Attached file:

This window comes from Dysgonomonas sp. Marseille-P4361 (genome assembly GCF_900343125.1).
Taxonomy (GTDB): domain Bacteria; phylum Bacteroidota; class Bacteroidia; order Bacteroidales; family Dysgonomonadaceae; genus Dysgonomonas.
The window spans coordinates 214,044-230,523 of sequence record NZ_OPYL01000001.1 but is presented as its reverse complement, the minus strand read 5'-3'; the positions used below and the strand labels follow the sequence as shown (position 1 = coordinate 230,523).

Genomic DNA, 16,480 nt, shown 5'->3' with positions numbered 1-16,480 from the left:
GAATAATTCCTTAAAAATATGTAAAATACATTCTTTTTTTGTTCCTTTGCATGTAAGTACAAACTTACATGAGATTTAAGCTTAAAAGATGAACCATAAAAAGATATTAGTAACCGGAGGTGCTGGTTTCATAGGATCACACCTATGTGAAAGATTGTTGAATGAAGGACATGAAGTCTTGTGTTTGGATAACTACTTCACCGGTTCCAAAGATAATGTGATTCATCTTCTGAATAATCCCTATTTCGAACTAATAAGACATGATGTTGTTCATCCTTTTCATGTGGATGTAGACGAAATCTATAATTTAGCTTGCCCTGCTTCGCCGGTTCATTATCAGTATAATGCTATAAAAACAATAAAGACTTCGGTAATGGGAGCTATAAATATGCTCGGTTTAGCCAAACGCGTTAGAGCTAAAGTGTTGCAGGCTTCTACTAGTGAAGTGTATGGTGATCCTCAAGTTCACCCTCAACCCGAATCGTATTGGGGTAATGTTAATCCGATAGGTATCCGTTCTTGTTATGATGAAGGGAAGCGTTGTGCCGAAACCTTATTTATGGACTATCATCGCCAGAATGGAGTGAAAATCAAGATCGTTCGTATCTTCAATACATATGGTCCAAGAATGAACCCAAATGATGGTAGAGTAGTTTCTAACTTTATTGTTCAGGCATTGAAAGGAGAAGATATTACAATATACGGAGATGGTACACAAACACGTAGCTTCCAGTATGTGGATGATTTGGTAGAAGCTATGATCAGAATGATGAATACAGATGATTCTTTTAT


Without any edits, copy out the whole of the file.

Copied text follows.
This window comes from Dysgonomonas sp. Marseille-P4361 (genome assembly GCF_900343125.1).
Taxonomy (GTDB): domain Bacteria; phylum Bacteroidota; class Bacteroidia; order Bacteroidales; family Dysgonomonadaceae; genus Dysgonomonas.
The window spans coordinates 214,044-230,523 of sequence record NZ_OPYL01000001.1 but is presented as its reverse complement, the minus strand read 5'-3'; the positions used below and the strand labels follow the sequence as shown (position 1 = coordinate 230,523).

Genomic DNA, 16,480 nt, shown 5'->3' with positions numbered 1-16,480 from the left:
GAATAATTCCTTAAAAATATGTAAAATACATTCTTTTTTTGTTCCTTTGCATGTAAGTACAAACTTACATGAGATTTAAGCTTAAAAGATGAACCATAAAAAGATATTAGTAACCGGAGGTGCTGGTTTCATAGGATCACACCTATGTGAAAGATTGTTGAATGAAGGACATGAAGTCTTGTGTTTGGATAACTACTTCACCGGTTCCAAAGATAATGTGATTCATCTTCTGAATAATCCCTATTTCGAACTAATAAGACATGATGTTGTTCATCCTTTTCATGTGGATGTAGACGAAATCTATAATTTAGCTTGCCCTGCTTCGCCGGTTCATTATCAGTATAATGCTATAAAAACAATAAAGACTTCGGTAATGGGAGCTATAAATATGCTCGGTTTAGCCAAACGCGTTAGAGCTAAAGTGTTGCAGGCTTCTACTAGTGAAGTGTATGGTGATCCTCAAGTTCACCCTCAACCCGAATCGTATTGGGGTAATGTTAATCCGATAGGTATCCGTTCTTGTTATGATGAAGGGAAGCGTTGTGCCGAAACCTTATTTATGGACTATCATCGCCAGAATGGAGTGAAAATCAAGATCGTTCGTATCTTCAATACATATGGTCCAAGAATGAACCCAAATGATGGTAGAGTAGTTTCTAACTTTATTGTTCAGGCATTGAAAGGAGAAGATATTACAATATACGGAGATGGTACACAAACACGTAGCTTCCAGTATGTGGATGATTTGGTAGAAGCTATGATCAGAATGATGAATACAGATGATTCTTTTAT